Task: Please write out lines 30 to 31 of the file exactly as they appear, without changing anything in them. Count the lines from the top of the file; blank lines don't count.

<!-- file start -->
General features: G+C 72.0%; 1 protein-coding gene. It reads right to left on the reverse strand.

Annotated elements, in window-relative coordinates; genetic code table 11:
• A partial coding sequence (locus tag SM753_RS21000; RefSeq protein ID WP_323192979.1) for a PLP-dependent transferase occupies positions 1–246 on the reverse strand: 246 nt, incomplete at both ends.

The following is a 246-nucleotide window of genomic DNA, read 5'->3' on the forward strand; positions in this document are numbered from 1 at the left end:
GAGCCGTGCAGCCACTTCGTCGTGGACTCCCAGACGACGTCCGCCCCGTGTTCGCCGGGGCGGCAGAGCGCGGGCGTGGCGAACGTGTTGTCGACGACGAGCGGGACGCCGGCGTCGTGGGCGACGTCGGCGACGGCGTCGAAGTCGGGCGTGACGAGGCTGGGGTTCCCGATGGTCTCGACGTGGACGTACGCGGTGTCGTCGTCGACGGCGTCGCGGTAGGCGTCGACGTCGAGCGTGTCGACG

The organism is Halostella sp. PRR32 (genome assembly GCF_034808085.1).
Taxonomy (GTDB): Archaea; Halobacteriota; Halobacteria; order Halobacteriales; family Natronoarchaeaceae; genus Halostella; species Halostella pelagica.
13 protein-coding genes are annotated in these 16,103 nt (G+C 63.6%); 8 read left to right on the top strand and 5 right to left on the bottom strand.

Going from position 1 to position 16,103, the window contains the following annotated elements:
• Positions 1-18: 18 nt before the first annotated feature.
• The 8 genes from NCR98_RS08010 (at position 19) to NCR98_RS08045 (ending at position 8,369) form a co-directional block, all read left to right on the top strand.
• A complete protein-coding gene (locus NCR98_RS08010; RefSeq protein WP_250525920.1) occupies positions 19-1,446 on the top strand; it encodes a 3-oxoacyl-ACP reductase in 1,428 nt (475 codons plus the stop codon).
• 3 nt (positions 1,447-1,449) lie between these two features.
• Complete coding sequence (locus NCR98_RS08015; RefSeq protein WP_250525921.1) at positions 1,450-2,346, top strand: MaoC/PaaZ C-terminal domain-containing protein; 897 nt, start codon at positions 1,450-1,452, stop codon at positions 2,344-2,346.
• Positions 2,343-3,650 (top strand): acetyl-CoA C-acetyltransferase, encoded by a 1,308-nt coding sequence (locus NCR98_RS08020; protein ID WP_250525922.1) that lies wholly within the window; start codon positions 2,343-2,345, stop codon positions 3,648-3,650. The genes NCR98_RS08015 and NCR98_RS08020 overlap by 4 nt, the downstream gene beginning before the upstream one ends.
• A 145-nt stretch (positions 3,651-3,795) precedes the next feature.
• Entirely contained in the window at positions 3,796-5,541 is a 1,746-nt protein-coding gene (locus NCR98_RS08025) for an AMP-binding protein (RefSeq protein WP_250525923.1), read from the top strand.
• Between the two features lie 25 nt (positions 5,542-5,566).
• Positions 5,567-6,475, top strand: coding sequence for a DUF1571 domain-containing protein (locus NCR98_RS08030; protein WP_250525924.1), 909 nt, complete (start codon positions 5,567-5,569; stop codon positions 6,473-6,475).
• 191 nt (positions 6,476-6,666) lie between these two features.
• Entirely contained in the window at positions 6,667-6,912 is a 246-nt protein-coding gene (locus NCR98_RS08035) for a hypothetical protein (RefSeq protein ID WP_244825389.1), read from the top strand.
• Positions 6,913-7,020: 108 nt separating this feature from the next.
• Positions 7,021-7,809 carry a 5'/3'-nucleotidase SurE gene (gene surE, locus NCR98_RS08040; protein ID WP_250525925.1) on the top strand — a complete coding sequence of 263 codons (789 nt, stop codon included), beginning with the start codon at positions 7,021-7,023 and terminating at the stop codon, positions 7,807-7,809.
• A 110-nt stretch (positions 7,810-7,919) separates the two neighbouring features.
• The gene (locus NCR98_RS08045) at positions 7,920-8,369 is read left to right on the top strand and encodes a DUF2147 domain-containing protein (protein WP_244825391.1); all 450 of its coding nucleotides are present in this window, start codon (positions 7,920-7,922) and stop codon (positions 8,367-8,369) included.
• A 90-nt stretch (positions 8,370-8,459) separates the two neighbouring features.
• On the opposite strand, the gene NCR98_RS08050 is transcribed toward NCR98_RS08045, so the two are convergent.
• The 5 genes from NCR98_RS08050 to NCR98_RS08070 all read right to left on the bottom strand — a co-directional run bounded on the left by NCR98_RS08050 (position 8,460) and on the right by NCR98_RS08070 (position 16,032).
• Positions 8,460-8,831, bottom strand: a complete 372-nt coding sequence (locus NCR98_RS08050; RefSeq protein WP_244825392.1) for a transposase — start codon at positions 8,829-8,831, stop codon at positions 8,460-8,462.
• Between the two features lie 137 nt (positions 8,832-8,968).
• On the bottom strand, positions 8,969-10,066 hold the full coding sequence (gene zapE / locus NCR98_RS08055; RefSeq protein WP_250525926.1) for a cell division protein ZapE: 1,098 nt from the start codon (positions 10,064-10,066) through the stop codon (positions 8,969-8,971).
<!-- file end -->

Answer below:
• Between the two features lie 137 nt (positions 8,832-8,968).
• On the bottom strand, positions 8,969-10,066 hold the full coding sequence (gene zapE / locus NCR98_RS08055; RefSeq protein WP_250525926.1) for a cell division protein ZapE: 1,098 nt from the start codon (positions 10,064-10,066) through the stop codon (positions 8,969-8,971).